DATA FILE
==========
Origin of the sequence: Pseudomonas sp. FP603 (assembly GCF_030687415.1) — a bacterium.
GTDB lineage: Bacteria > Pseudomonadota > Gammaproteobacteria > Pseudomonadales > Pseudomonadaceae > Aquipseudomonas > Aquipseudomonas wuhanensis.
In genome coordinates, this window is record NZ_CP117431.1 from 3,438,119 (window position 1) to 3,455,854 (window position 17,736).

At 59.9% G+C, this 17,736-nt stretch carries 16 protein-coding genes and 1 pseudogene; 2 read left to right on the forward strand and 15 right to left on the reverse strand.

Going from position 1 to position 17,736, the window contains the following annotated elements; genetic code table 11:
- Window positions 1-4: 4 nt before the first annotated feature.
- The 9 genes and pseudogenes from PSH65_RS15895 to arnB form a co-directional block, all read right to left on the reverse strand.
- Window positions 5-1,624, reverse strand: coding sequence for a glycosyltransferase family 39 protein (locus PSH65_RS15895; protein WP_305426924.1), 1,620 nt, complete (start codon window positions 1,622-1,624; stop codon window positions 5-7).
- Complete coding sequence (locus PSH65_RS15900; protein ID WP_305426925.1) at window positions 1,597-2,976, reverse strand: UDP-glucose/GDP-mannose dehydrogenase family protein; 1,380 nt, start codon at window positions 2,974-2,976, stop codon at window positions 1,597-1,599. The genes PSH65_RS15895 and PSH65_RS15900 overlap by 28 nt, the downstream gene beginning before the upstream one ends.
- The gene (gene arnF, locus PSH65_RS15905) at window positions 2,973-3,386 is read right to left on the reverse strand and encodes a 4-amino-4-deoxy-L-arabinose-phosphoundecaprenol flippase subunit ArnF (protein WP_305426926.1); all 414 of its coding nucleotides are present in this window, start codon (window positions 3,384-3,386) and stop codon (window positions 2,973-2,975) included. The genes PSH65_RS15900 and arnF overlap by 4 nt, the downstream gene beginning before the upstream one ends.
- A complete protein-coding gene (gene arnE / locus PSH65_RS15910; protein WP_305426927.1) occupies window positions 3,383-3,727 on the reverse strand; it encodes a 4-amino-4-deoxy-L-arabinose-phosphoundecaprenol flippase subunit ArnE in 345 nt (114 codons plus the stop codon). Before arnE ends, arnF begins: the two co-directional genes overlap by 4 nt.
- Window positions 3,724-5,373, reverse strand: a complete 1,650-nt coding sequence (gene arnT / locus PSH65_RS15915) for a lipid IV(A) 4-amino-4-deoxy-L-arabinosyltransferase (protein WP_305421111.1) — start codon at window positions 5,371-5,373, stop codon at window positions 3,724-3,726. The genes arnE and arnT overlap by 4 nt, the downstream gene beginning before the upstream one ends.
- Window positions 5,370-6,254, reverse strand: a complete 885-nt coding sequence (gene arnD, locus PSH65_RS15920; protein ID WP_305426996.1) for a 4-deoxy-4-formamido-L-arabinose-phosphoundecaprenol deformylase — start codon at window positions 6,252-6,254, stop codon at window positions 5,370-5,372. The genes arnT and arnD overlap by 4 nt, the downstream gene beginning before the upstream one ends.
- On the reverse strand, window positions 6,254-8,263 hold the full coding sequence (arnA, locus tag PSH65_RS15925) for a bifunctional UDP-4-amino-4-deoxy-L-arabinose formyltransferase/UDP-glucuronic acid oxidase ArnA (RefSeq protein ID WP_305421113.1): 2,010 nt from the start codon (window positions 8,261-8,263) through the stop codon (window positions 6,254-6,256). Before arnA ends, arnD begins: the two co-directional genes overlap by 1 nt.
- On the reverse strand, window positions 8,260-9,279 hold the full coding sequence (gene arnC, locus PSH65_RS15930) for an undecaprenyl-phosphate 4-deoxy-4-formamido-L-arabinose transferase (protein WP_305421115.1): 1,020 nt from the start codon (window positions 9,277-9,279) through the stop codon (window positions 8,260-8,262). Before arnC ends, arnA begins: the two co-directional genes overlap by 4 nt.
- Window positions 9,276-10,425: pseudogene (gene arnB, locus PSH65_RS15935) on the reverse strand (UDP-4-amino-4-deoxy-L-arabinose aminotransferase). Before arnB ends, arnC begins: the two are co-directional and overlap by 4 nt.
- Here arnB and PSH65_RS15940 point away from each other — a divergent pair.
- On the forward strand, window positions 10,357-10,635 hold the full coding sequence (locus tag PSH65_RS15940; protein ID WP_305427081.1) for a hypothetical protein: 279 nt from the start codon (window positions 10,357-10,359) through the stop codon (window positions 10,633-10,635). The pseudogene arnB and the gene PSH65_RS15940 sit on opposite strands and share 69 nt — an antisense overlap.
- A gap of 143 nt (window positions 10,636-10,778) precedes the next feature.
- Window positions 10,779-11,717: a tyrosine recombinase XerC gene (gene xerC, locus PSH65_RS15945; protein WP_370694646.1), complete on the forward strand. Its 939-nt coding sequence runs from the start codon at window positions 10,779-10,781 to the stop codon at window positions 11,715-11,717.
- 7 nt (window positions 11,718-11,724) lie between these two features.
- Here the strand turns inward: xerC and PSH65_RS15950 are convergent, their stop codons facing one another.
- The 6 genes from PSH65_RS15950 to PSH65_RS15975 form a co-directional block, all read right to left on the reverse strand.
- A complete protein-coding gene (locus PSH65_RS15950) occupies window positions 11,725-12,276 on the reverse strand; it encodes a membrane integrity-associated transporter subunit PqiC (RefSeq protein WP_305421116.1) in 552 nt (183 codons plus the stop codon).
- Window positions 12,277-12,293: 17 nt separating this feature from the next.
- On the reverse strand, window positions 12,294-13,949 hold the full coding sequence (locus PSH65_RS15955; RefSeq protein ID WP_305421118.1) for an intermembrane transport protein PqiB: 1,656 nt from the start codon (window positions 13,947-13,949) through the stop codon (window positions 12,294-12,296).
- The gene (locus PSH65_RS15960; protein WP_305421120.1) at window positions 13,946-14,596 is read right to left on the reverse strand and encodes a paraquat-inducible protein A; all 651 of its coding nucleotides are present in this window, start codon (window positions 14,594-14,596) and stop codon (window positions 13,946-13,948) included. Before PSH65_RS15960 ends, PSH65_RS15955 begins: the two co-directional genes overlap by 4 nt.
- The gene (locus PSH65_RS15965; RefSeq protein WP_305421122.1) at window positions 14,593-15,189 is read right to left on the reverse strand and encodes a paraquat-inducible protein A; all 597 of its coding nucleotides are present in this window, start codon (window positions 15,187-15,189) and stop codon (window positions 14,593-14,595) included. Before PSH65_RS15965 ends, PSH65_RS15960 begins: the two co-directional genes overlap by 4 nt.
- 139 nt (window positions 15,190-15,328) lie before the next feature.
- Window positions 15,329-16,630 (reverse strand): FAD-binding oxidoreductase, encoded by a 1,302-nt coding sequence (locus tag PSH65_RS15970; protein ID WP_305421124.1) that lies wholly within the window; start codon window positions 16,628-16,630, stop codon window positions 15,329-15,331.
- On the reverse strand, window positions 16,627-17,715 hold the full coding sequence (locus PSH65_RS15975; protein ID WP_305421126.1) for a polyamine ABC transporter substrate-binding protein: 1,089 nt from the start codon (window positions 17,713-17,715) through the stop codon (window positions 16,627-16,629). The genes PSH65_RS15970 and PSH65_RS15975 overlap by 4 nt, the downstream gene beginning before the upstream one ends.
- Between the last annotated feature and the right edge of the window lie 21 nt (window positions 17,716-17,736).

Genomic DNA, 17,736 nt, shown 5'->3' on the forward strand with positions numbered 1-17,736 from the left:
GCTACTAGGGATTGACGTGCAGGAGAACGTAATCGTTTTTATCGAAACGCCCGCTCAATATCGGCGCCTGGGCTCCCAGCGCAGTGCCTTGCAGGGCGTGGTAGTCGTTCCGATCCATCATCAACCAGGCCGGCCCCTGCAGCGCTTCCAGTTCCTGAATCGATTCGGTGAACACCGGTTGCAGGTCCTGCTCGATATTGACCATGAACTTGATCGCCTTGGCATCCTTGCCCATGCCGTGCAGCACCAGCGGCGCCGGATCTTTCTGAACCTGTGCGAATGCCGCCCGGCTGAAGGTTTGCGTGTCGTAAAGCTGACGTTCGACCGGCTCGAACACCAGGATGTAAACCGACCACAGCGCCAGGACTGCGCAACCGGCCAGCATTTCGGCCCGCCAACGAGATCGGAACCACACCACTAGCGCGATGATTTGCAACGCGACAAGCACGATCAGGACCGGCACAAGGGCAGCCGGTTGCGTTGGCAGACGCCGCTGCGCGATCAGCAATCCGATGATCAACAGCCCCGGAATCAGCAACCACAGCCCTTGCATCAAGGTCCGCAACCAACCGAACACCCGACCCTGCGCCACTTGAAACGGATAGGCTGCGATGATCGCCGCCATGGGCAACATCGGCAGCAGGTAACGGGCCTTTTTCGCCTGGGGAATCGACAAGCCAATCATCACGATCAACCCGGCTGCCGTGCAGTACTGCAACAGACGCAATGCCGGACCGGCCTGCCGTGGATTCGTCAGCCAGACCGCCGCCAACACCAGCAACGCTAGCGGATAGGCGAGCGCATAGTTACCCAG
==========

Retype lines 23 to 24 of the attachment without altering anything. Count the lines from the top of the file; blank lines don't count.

- The 6 genes from PSH65_RS15950 to PSH65_RS15975 form a co-directional block, all read right to left on the reverse strand.
- A complete protein-coding gene (locus PSH65_RS15950) occupies window positions 11,725-12,276 on the reverse strand; it encodes a membrane integrity-associated transporter subunit PqiC (RefSeq protein WP_305421116.1) in 552 nt (183 codons plus the stop codon).